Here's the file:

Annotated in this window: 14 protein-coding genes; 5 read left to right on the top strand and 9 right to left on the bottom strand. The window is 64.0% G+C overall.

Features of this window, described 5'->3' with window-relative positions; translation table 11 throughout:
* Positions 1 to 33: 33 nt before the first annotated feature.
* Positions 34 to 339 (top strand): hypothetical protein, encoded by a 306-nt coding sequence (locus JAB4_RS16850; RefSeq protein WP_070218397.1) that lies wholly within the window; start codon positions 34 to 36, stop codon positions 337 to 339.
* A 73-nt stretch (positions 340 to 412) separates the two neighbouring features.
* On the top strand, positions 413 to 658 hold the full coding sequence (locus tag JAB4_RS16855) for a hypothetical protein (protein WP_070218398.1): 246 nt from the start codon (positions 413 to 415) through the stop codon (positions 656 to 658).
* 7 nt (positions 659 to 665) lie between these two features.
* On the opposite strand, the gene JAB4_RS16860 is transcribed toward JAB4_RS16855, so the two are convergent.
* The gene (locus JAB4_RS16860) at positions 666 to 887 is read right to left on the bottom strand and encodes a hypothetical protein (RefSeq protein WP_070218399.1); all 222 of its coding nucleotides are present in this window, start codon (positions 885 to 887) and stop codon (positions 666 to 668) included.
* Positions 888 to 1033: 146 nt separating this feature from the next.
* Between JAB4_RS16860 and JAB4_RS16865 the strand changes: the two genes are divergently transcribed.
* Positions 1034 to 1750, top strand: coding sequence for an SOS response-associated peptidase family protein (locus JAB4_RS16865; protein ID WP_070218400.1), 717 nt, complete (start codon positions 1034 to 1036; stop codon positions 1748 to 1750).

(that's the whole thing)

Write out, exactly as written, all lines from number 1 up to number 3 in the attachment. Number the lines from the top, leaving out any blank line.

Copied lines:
Annotated in this window: 14 protein-coding genes; 5 read left to right on the top strand and 9 right to left on the bottom strand. The window is 64.0% G+C overall.

Features of this window, described 5'->3' with window-relative positions; translation table 11 throughout:
* Positions 1 to 33: 33 nt before the first annotated feature.